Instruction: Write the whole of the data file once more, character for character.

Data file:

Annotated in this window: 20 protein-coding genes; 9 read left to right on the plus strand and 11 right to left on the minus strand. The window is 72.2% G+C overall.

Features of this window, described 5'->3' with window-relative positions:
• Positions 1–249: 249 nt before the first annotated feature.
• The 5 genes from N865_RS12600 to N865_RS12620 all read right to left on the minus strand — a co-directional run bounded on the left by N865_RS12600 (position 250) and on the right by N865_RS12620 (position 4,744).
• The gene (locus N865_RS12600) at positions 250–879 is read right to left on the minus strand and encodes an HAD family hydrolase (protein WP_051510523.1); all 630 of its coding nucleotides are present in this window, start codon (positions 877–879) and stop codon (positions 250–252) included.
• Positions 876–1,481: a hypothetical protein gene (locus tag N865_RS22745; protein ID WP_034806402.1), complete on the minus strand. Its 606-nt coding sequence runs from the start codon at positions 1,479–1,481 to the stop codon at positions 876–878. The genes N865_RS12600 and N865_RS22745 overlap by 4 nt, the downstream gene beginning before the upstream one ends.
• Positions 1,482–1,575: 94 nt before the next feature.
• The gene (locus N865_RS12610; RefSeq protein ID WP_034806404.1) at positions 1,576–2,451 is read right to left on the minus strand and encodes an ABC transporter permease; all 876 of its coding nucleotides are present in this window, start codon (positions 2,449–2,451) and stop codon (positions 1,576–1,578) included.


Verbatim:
Annotated in this window: 20 protein-coding genes; 9 read left to right on the plus strand and 11 right to left on the minus strand. The window is 72.2% G+C overall.

Features of this window, described 5'->3' with window-relative positions:
• Positions 1–249: 249 nt before the first annotated feature.
• The 5 genes from N865_RS12600 to N865_RS12620 all read right to left on the minus strand — a co-directional run bounded on the left by N865_RS12600 (position 250) and on the right by N865_RS12620 (position 4,744).
• The gene (locus N865_RS12600) at positions 250–879 is read right to left on the minus strand and encodes an HAD family hydrolase (protein WP_051510523.1); all 630 of its coding nucleotides are present in this window, start codon (positions 877–879) and stop codon (positions 250–252) included.
• Positions 876–1,481: a hypothetical protein gene (locus tag N865_RS22745; protein ID WP_034806402.1), complete on the minus strand. Its 606-nt coding sequence runs from the start codon at positions 1,479–1,481 to the stop codon at positions 876–878. The genes N865_RS12600 and N865_RS22745 overlap by 4 nt, the downstream gene beginning before the upstream one ends.
• Positions 1,482–1,575: 94 nt before the next feature.
• The gene (locus N865_RS12610; RefSeq protein ID WP_034806404.1) at positions 1,576–2,451 is read right to left on the minus strand and encodes an ABC transporter permease; all 876 of its coding nucleotides are present in this window, start codon (positions 2,449–2,451) and stop codon (positions 1,576–1,578) included.